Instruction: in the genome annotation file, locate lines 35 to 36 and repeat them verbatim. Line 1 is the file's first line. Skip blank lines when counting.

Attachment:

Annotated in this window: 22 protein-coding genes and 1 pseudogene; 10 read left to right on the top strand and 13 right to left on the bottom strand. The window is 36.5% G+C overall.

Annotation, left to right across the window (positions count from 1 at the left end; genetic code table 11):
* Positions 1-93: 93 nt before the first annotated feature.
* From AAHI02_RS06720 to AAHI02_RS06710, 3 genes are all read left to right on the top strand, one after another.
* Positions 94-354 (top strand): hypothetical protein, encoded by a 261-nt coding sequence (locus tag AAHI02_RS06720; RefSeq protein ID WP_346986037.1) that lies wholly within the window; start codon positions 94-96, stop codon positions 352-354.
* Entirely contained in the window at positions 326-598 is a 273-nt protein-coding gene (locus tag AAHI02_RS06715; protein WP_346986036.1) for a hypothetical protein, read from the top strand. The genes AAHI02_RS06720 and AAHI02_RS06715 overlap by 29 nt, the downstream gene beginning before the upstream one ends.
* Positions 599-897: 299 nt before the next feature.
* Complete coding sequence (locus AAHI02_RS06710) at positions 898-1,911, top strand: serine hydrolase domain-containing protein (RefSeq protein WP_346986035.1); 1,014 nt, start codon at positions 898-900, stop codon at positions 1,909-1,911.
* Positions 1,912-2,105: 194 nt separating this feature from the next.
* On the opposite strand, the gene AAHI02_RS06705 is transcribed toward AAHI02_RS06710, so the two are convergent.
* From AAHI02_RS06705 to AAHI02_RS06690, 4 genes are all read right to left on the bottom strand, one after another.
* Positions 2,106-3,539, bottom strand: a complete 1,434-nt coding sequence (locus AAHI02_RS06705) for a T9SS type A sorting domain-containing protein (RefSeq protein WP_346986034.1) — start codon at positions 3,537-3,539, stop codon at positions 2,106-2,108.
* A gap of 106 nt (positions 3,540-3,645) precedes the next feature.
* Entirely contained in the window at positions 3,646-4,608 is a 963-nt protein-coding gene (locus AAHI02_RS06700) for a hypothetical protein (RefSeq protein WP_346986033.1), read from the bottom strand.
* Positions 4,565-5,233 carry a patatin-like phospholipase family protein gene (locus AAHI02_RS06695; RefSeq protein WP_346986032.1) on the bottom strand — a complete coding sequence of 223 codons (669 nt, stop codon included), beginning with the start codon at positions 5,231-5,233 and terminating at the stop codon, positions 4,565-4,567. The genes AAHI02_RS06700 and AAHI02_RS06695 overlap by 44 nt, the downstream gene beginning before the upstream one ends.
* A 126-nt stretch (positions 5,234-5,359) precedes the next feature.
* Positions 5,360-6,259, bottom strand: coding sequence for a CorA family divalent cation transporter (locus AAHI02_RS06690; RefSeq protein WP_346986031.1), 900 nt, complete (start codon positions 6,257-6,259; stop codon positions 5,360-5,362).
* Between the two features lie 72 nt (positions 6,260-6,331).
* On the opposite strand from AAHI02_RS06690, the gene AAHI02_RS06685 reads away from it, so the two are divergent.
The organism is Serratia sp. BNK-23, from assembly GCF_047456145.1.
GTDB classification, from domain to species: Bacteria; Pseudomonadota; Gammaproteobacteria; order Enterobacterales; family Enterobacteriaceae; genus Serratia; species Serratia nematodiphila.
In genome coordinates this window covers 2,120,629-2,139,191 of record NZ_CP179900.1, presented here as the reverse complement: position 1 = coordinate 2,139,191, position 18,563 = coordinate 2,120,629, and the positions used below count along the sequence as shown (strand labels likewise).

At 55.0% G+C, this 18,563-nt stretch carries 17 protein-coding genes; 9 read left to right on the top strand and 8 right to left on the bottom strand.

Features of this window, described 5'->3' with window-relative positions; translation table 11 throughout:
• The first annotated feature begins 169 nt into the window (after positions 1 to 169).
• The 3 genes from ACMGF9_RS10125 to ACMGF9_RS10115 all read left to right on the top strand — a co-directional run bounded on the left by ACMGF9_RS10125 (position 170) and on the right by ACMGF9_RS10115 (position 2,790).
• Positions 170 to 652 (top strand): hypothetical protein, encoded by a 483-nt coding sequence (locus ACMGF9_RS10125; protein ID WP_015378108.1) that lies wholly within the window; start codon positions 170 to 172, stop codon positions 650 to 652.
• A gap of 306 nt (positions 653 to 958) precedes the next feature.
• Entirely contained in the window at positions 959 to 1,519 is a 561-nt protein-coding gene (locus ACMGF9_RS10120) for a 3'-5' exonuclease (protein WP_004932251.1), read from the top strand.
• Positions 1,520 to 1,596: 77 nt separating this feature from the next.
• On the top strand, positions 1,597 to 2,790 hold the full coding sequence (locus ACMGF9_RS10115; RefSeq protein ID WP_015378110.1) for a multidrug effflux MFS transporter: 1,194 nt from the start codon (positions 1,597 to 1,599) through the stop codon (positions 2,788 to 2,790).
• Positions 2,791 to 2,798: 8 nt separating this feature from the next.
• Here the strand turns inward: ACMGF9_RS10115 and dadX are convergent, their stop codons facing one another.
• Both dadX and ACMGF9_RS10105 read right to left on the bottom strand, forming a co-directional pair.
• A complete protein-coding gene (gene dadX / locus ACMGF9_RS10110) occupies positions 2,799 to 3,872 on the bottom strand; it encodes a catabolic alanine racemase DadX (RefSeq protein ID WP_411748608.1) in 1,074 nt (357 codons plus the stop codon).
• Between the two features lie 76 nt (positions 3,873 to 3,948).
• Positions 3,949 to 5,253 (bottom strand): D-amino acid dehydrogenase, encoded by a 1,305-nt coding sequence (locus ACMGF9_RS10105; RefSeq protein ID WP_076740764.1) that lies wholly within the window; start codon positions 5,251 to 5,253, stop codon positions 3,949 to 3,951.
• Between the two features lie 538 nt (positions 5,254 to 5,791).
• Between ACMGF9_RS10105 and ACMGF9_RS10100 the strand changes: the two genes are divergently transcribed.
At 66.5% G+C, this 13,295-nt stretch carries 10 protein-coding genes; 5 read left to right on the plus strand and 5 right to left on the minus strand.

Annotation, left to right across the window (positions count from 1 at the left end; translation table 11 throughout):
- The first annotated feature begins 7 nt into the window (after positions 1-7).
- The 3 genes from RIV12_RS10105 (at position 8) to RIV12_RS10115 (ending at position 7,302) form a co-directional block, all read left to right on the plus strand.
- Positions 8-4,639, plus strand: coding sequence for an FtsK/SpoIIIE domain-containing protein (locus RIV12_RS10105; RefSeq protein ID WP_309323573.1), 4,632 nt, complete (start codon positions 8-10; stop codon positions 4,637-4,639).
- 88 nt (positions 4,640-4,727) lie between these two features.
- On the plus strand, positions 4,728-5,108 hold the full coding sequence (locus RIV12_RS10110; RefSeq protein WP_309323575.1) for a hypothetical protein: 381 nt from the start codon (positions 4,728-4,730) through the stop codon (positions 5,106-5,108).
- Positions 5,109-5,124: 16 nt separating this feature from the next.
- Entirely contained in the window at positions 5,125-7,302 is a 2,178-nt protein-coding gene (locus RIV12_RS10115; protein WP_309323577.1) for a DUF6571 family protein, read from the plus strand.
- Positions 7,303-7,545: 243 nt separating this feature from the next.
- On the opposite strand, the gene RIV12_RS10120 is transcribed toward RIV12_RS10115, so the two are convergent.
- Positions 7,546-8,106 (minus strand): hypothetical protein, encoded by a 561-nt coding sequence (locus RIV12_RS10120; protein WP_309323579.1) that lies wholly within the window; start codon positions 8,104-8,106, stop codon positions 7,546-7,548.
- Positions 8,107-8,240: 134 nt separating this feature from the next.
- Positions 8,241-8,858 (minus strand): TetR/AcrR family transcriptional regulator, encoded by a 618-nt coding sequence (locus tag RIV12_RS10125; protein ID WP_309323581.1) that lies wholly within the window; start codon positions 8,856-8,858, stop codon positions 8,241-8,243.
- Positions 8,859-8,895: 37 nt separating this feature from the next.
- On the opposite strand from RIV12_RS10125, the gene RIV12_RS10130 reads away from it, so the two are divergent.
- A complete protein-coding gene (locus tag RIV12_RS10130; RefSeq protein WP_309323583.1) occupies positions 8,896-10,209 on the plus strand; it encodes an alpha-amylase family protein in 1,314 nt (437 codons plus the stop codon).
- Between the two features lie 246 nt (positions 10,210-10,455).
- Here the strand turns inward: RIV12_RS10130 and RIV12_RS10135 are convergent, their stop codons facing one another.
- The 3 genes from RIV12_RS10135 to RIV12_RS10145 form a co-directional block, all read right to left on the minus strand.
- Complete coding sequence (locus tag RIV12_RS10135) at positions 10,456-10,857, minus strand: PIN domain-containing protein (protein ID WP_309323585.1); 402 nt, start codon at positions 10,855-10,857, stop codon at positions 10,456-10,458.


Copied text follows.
• A complete protein-coding gene (gene dadX / locus ACMGF9_RS10110) occupies positions 2,799 to 3,872 on the bottom strand; it encodes a catabolic alanine racemase DadX (RefSeq protein ID WP_411748608.1) in 1,074 nt (357 codons plus the stop codon).
• Between the two features lie 76 nt (positions 3,873 to 3,948).